DUBAI, 17th March 2018 (WAM) – Dubai Land Department (DLD) has hosted a workshop with representatives from commercial shopping malls and retail outlets to discuss the new rental draft law.
The three-day workshop, which ran from 13th to 15th March, was attended by Sultan Butti bin Mejren, Director General of DLD; Judge Abdulqader Mousa, Director of the Rental Disputes Center (RDC), the judicial arm of DLD; Marwan bin Ghalita, CEO of the Real Estate Regulatory Agency (RERA), the regulatory arm of DLD; a number of DLD’s directors; and owners and representatives from commercial shopping malls and retail outlets.
Sultan Butti bin Mejren, Director General of DLD, said: “The aim of the workshop was to allow representatives from shopping malls, traders and retailers in Dubai to express their views and collaborate as part of our constant efforts to establish a transparent and clear real estate environment for all parties. Through our discussions, we explored methods for achieving balance and preserving the rights of all parties, and generated recommendations that will be submitted to the relevant legislative bodies for consideration and implementation.”
DLD aimed to achieve a number of objectives via the workshop, including stabilising Dubai’s real estate market, defining the responsibilities and rights of all parties, and establishing integrity and transparency as key values in dealing with all parties. As a result, the number of rent lawsuits between landlords and tenants will be reduced, as well as the time required for litigation.
Judge Abdulqader Mousa, Director of Rental Disputes Center (RDC), stressed the importance of such meetings, which allow DLD to listen to the views of the participants and answer a variety of important questions.
Mousa added: “During the workshop, we clarified the laws and provisions between landlords and tenants within the framework of extensive discussions about the new rental law. The workshop was an opportunity for them to ask questions and clarify articles of the new rental law, thereby contributing to reducing the potential for disagreements that may arise between the parties.”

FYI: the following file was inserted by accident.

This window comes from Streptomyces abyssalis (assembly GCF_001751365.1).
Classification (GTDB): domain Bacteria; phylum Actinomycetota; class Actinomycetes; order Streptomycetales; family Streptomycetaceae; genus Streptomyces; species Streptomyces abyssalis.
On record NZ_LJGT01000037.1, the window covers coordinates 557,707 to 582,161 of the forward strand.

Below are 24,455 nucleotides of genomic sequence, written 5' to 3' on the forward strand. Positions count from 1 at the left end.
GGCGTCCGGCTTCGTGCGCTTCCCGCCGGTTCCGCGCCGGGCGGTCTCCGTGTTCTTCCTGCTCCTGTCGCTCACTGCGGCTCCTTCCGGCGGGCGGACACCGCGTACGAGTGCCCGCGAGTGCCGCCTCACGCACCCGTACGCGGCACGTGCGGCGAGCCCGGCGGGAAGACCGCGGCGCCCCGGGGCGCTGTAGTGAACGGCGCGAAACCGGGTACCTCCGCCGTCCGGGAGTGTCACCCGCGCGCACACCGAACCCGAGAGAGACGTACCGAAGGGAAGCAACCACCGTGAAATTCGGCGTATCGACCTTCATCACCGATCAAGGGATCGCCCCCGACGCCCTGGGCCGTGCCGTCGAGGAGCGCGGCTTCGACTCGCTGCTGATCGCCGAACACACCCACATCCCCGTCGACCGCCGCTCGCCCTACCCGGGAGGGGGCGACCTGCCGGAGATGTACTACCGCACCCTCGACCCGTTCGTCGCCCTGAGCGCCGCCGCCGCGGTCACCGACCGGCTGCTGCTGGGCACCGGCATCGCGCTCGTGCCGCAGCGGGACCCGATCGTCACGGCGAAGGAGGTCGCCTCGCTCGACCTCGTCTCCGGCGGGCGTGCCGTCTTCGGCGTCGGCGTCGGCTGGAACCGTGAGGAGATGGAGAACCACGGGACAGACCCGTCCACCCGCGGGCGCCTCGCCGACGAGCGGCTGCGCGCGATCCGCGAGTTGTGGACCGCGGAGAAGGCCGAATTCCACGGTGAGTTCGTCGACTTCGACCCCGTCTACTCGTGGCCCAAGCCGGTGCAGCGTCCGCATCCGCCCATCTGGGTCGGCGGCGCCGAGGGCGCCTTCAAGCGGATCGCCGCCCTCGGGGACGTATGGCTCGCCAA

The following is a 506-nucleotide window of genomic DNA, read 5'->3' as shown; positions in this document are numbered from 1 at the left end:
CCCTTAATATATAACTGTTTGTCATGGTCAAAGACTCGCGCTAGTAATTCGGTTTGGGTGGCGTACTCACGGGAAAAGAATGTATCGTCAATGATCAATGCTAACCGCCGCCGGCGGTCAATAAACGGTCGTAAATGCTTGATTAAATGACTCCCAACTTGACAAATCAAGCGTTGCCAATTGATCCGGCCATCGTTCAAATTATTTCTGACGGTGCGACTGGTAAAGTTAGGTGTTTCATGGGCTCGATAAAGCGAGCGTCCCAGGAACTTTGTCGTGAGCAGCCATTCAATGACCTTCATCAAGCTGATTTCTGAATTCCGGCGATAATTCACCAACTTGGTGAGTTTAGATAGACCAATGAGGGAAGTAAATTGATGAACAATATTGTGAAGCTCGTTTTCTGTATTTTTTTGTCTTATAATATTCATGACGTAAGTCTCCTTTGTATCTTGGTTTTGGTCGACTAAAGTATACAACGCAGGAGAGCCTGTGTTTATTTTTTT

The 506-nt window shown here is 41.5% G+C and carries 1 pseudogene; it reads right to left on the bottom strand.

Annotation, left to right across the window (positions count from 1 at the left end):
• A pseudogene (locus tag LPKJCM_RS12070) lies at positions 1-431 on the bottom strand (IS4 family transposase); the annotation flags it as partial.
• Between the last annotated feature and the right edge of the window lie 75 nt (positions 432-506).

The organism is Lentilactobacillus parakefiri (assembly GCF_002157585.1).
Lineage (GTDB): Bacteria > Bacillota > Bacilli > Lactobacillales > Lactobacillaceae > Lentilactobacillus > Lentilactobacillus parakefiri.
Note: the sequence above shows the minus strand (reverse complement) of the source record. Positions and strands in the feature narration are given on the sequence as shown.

The first day of the workshop was devoted to shopping malls, the second day was attended by retailers, and the third day was dedicated to a meeting between DLD and the Supreme Legislation Committee to generate important recommendations. The workshop on the first day began with an explanatory presentation that compared the existing situations with the proposed new rental law and focused on promoting a culture of dialogue, encouraging everyone’s participation in drafting the new rental law in order to enhance transparency in Dubai’s real estate market and protect the rights of all parties.
During the second day of the workshop, Sultan Butti bin Mejren listened to the suggestions of the owners of retail outlets in Dubai concerning the implementation of the new rental law.
Sultan and Abdulqader Mousa also discussed the new rental law draft with retailers in the presence of the Dubai Chamber and the Supreme Legislation Committee.
The third day of the workshop was attended by the Director General of DLD, the Supreme Legislation Committee and DLD’s directors, who discussed all the points raised by the representatives of commercial shopping malls and retail outlets, as well as the requirements and needs of the Landlords and tenants. The meeting generated several initial amendments and recommendations concerning some elements of the new law.
The recommendations will be drafted and submitted to the Supreme Legislation Committee to be discussed within the framework of the provisions of the new rent law to satisfy the interests of all parties, regulating the contractual relationship between them and achieving a qualitative leap to establish transparency and stability in Dubai’s real estate market.
Meetings of this type began in 2015. They aim to review information and requirements, and discuss the pillars of lawsuits filed with the Rental Disputes Center. This helps to draft laws that serve all parties and solve the largest number of lawsuits, reducing their number in order to create a secure real estate environment.